Mad Men inspires more scripted fare at AMC
AMC already has one critically acclaimed and Golden Globe nominated drama under its belt with the brilliant Mad Men. A second new series, Breaking Bad, hopes to follow that success, beginning in January. Malcolm in the Middle's Bryan Cranston stars as a high school chemistry teacher who turns to a life of crime in order to support his family after he is diagnosed with terminal cancer. If it's half as good as Mad Men it'll be twice as good as most of what's on TV.
But not content to wait around to see how Breaking Bad does critically and commercially, Variety reports that AMC has no less than four more shows in various stages of development, including two westerns. Westerns haven't been able to find success on the broadcast networks in years. Now by "Western" I'm talking the John Wayne/Clint Eastwood brand of Westerns with gunfights and saloon whores, not the likes of Dr. Quinn, Medicine Woman, which did find an audience but was a very different kind of show.
But the cabler is planning a slow rollout of these new shows, if they even all make it to air. Christina Wayne, VP of scripted series and miniseries, says to expect one new series in 2009 to join Mad Men and Breaking Bad. On the slate are Fort Smith, a Western set in the post-Civil War west, dealing with a lawman who policies an area called The Five Points, comprised of five different Native American tribes. The second Western focuses on Quanah Parker, a Comanche leader who fights the US for rights to his people's land.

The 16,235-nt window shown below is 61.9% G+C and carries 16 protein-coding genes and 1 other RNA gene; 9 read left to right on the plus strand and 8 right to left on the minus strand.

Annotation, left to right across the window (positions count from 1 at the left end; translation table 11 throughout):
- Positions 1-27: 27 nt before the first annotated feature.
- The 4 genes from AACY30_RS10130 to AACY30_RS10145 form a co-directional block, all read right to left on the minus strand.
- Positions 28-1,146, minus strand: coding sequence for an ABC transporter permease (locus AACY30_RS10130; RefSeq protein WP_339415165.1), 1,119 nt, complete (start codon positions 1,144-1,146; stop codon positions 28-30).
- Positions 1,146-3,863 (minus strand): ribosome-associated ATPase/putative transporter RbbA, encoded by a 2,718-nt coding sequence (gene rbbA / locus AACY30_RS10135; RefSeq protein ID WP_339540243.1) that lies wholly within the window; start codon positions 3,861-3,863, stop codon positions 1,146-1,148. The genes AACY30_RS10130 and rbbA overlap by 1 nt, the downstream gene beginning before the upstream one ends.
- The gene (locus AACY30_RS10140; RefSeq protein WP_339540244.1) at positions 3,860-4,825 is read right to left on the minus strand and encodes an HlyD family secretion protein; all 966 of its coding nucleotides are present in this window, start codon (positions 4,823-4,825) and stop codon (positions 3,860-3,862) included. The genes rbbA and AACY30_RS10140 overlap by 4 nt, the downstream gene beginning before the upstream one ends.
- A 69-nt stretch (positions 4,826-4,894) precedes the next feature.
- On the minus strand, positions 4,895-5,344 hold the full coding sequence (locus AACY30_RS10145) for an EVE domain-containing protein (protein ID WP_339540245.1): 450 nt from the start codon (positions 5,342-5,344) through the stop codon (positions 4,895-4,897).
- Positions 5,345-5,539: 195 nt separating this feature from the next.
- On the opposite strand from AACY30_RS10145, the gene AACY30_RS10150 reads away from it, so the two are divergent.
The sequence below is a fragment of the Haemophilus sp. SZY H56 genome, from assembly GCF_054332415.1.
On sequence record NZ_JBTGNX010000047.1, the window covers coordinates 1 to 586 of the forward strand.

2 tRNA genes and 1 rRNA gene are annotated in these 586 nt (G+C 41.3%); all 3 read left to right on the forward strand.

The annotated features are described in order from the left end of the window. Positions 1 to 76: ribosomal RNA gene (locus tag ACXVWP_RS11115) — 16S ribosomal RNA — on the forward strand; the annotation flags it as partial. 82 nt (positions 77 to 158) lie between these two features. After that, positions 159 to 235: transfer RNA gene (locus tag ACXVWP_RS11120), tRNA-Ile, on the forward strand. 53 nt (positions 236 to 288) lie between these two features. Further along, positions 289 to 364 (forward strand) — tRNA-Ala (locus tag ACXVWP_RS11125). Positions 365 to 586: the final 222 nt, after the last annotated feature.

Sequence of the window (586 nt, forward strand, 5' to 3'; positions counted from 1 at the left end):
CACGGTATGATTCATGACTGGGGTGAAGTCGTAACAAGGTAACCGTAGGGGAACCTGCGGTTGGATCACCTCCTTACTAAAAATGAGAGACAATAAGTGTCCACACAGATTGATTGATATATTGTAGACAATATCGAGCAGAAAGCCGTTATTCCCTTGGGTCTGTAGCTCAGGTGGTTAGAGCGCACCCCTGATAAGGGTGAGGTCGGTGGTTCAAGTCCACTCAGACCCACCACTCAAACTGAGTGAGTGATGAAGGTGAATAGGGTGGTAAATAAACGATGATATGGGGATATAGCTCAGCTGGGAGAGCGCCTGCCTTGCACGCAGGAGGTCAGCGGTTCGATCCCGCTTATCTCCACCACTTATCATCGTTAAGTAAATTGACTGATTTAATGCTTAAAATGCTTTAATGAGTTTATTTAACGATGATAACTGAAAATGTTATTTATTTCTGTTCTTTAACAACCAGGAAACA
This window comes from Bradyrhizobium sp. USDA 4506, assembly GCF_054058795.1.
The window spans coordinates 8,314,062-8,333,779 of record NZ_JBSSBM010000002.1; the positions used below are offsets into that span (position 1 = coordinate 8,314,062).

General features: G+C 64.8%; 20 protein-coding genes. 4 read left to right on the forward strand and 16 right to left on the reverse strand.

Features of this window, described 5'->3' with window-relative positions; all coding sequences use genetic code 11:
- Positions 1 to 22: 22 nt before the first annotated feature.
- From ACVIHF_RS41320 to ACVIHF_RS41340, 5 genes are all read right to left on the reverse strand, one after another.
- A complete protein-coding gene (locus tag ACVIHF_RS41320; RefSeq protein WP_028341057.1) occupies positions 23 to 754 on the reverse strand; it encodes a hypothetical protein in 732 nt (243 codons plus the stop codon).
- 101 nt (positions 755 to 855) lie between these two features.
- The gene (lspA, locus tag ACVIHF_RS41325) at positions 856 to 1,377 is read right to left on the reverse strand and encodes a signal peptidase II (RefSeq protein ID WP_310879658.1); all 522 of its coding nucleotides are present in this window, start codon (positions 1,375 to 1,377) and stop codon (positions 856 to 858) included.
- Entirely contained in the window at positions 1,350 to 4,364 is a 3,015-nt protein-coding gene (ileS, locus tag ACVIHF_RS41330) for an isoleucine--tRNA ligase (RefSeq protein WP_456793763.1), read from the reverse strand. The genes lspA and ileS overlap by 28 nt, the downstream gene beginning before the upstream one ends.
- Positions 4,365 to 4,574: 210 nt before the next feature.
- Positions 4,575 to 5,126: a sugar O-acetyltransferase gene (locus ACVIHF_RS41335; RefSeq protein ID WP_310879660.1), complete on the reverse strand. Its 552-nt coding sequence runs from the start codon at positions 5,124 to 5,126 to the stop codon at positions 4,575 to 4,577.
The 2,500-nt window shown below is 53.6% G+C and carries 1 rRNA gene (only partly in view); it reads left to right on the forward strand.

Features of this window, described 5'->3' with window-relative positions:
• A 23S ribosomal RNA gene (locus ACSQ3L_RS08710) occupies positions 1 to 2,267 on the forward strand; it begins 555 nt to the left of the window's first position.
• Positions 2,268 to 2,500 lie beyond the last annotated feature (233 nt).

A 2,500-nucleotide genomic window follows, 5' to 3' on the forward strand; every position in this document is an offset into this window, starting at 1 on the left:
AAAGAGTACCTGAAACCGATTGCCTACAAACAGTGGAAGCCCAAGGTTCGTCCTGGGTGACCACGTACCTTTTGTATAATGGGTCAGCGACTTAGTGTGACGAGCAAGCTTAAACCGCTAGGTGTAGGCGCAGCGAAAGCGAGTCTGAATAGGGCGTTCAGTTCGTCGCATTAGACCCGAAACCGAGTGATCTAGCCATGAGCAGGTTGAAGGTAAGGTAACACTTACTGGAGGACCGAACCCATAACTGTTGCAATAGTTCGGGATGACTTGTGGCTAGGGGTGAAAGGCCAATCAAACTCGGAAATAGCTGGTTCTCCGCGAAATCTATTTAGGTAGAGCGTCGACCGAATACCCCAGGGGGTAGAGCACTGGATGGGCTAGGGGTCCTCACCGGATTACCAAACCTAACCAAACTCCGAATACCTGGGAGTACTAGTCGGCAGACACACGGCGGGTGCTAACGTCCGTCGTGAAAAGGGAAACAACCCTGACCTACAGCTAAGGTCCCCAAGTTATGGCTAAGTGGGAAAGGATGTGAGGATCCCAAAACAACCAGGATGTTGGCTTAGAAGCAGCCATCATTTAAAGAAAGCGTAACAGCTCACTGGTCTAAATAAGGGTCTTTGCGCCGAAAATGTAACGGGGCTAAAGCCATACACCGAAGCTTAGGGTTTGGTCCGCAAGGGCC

The other two shows in development are a multiple personality drama, Uninvited Guest, and a drama wherein a psychiatrist breaks his patient out of jail. Wayne has indicated she likes taking the long shot and going with her gut on new series, such as Breaking Bad, but also plans to balance genres that have proven successful, as AMC's Western miniseries Broken Trail was.
Wayne also said that the intent at AMC is to keep things light, with no more than three original series on the air at any one time. The idea is to put more heart and soul into each series, rather than fill the schedule with more dreck than they can appropriately manage. She also promises to keep allowing writers to find unique voices with tone and pacing, a key discussion point in the way Mad Men is put together as it is very deliberately paced and low key.
At this point, AMC has won me over. Broken Trail was and Mad Men is simply fantastic. They've earned my interest and have joined FX as one of ... well now two channels on which I will at least sample every new series they produce. It's pretty damned impressive that a channel whose moniker is American Movie Classics can switch so seamlessly into making series and miniseries that seem destined to also be considered "classics."